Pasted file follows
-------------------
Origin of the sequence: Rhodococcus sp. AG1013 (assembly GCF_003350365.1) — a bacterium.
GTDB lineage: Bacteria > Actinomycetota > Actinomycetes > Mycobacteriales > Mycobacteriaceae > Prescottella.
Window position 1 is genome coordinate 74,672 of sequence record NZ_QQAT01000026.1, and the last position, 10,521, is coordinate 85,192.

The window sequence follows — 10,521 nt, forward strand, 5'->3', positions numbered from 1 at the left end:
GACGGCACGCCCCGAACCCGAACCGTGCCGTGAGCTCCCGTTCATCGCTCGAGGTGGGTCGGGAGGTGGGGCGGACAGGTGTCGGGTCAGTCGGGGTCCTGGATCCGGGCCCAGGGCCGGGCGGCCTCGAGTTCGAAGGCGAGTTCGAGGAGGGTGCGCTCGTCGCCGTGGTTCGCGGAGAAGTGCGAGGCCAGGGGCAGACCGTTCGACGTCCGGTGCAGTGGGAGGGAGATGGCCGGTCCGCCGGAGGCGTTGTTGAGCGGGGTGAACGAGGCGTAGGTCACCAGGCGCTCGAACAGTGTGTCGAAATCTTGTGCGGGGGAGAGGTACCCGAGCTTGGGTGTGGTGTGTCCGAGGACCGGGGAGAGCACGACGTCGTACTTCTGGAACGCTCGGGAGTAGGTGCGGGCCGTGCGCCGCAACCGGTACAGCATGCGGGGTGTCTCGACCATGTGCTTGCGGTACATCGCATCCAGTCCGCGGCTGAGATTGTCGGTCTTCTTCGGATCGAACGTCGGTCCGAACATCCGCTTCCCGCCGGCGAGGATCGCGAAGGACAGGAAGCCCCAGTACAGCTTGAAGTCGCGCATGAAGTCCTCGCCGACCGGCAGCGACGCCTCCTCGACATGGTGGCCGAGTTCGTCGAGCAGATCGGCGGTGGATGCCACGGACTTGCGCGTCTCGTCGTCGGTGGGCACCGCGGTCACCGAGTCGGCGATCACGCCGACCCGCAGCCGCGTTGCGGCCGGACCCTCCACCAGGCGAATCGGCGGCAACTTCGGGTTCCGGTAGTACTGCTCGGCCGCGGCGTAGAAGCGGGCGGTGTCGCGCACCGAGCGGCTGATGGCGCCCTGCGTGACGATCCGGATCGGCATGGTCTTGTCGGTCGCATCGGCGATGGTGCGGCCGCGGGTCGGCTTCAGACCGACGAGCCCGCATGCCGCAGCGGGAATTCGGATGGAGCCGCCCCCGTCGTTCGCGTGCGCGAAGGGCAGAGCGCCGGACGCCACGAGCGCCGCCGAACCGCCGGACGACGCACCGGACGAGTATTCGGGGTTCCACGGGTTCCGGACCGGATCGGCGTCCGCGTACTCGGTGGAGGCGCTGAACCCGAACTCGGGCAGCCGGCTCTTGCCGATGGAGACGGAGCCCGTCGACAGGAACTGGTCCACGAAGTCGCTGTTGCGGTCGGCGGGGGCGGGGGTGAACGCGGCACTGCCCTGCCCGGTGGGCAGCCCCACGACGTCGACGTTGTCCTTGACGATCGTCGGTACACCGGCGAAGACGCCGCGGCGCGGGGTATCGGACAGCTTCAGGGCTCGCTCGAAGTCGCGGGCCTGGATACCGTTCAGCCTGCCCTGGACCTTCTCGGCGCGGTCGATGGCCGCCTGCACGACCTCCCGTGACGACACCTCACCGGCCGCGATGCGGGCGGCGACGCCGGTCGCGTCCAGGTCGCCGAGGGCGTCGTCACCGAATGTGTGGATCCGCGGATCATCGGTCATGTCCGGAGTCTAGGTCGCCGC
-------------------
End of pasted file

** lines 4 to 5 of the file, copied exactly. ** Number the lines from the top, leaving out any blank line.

The window sequence follows — 10,521 nt, forward strand, 5'->3', positions numbered from 1 at the left end:
GACGGCACGCCCCGAACCCGAACCGTGCCGTGAGCTCCCGTTCATCGCTCGAGGTGGGTCGGGAGGTGGGGCGGACAGGTGTCGGGTCAGTCGGGGTCCTGGATCCGGGCCCAGGGCCGGGCGGCCTCGAGTTCGAAGGCGAGTTCGAGGAGGGTGCGCTCGTCGCCGTGGTTCGCGGAGAAGTGCGAGGCCAGGGGCAGACCGTTCGACGTCCGGTGCAGTGGGAGGGAGATGGCCGGTCCGCCGGAGGCGTTGTTGAGCGGGGTGAACGAGGCGTAGGTCACCAGGCGCTCGAACAGTGTGTCGAAATCTTGTGCGGGGGAGAGGTACCCGAGCTTGGGTGTGGTGTGTCCGAGGACCGGGGAGAGCACGACGTCGTACTTCTGGAACGCTCGGGAGTAGGTGCGGGCCGTGCGCCGCAACCGGTACAGCATGCGGGGTGTCTCGACCATGTGCTTGCGGTACATCGCATCCAGTCCGCGGCTGAGATTGTCGGTCTTCTTCGGATCGAACGTCGGTCCGAACATCCGCTTCCCGCCGGCGAGGATCGCGAAGGACAGGAAGCCCCAGTACAGCTTGAAGTCGCGCATGAAGTCCTCGCCGACCGGCAGCGACGCCTCCTCGACATGGTGGCCGAGTTCGTCGAGCAGATCGGCGGTGGATGCCACGGACTTGCGCGTCTCGTCGTCGGTGGGCACCGCGGTCACCGAGTCGGCGATCACGCCGACCCGCAGCCGCGTTGCGGCCGGACCCTCCACCAGGCGAATCGGCGGCAACTTCGGGTTCCGGTAGTACTGCTCGGCCGCGGCGTAGAAGCGGGCGGTGTCGCGCACCGAGCGGCTGATGGCGCCCTGCGTGACGATCCGGATCGGCATGGTCTTGTCGGTCGCATCGGCGATGGTGCGGCCGCGGGTCGGCTTCAGACCGACGAGCCCGCATGCCGCAGCGGGAATTCGGATGGAGCCGCCCCCGTCGTTCGCGTGCGCGAAGGGCAGAGCGCCGGACGCCACGAGCGCCGCCGAACCGCCGGACGACGCACCGGACGAGTATTCGGGGTTCCACGGGTTCCGGACCGGATCGGCGTCCGCGTACTCGGTGGAGGCGCTGAACCCGAACTCGGGCAGCCGGCTCTTGCCGATGGAGACGGAGCCCGTCGACAGGAACTGGTCCACGAAGTCGCTGTTGCGGTCGGCGGGGGCGGGGGTGAACGCGGCACTGCCCTGCCCGGTGGGCAGCCCCACGACGTCGACGTTGTCCTTGACGATCGTCGGTACACCGGCGAAGACGCCGCGGCGCGGGGTATCGGACAGCTTCAGGGCTCGCTCGAAGTCGCGGGCCTGGATACCGTTCAGCCTGCCCTGGACCTTCTCGGCGCGGTCGATGGCCGCCTGCACGACCTCCCGTGACGACACCTCACCGGCCGCGATGCGGGCGGCGACGCCGGTCGCGTCCAGGTCGCCGAGGGCGTCGTCACCGAATGTGTGGATCCGCGGATCATCGGTCATGTCCGGAGTCTAGGTCGCCGC